Cruise ship owners seek govt support to survive Covid impacts

By Hoang Phong   June 29, 2021 | 04:54 am PT
Cruise ship owners seek govt support to survive Covid impacts
A cruise ship on Lan Ha Bay in Hai Phong City. Photo courtesy of Scarlet Pearl.
Dozens of overnight cruise ship operators on Lan Ha Bay in Hai Phong have asked local authorities to support them as the pandemic halts tourism activities.

The ship operators have asked authorities to free entry tickets for visitors to Lan Ha Bay until the end of this year to stimulate domestic tourism in a similar move to neighboring Ha Long Bay, the Vietnam News Agency reported.

The operators also proposed a 50 percent discount on sightseeing tickets for overnight cruises on Lan Ha Bay until the end of 2022. Currently, the sightseeing ticket for an overnight cruise service costs VND300,000 ($13.01) a night.

They also suggested that city authorities consider scrapping berthing service fees until the end of 2022.

"Last year, we were forced to temporarily suspend operations for months and earned almost no revenue. In the first half of this year, our business continues to be impacted heavily by the latest pandemic wave and the situation could last for some time," the ship operators said in their petition.

Although most of the operators have had little or no revenue for more than a year and a half, they have still invested hundreds of billions of dong (VND1 billion = $43,371) on infrastructure and facilities to keep their business afloat.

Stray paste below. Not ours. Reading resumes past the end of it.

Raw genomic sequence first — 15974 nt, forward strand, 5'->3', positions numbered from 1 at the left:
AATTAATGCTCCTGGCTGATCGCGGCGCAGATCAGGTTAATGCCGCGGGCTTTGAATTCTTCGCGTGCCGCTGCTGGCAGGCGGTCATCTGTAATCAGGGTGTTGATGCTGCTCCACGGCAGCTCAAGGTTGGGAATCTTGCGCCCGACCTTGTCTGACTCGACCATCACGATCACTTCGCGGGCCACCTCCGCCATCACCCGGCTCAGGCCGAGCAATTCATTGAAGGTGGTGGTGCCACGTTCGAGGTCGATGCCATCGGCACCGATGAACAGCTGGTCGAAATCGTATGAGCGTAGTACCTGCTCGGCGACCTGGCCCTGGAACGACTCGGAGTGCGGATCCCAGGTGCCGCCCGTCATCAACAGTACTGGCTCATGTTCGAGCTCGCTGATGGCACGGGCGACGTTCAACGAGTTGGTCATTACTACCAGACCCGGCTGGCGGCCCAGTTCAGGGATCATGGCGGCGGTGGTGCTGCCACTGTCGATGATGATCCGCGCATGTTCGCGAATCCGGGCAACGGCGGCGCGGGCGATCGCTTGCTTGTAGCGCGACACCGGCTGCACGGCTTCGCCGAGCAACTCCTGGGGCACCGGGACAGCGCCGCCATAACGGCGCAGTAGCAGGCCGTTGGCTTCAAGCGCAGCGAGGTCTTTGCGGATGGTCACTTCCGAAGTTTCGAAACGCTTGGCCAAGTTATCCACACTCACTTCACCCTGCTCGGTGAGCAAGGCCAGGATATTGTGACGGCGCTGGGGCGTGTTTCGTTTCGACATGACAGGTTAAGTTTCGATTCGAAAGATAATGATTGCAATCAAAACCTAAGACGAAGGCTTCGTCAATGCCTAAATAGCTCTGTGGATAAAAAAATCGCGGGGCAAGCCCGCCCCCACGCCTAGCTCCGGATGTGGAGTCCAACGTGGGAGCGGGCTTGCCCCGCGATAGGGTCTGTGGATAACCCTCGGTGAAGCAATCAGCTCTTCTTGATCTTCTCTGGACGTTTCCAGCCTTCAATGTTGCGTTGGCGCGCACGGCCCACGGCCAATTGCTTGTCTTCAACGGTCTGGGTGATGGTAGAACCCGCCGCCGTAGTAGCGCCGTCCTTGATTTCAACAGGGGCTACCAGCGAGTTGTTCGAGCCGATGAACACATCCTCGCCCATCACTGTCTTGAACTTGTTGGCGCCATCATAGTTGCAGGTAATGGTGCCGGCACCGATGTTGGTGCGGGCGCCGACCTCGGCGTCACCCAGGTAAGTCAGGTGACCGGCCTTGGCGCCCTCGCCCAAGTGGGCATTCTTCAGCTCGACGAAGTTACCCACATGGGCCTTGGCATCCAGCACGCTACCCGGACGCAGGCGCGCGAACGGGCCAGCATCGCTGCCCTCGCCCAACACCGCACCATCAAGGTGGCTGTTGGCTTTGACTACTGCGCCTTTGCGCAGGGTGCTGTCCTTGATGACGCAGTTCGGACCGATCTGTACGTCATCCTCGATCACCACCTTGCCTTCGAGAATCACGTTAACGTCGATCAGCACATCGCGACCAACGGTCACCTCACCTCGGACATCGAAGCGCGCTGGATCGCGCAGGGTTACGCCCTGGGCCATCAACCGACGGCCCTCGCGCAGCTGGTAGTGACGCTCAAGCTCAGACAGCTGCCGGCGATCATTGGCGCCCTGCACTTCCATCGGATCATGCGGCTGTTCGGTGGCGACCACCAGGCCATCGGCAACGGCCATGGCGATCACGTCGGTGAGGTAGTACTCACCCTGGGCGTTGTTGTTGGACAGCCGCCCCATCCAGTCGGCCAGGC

Other expenses include employee salaries, maintenance and berthing fees.

In mid-June, the owners of 500 cruise ships on the world-famous Ha Long Bay also submitted a petition to the government for support, stating they were on the verge of bankruptcy.

Lan Ha Bay is to the east of Cat Ba Islands in the coastal city of Hai Phong, northern Vietnam. The 7,000-hectare bay is home to around 400 islands, all of them covered with trees and other vegetation.

The bay is home to the Cai Beo fishing village, said to be the oldest of its kind in Vietnam and considered a living museum of Vietnamese fishing culture.

Authorities in Hai Phong have allowed tourist destinations to reopen from June 13 but they only serve people living and working in the city.

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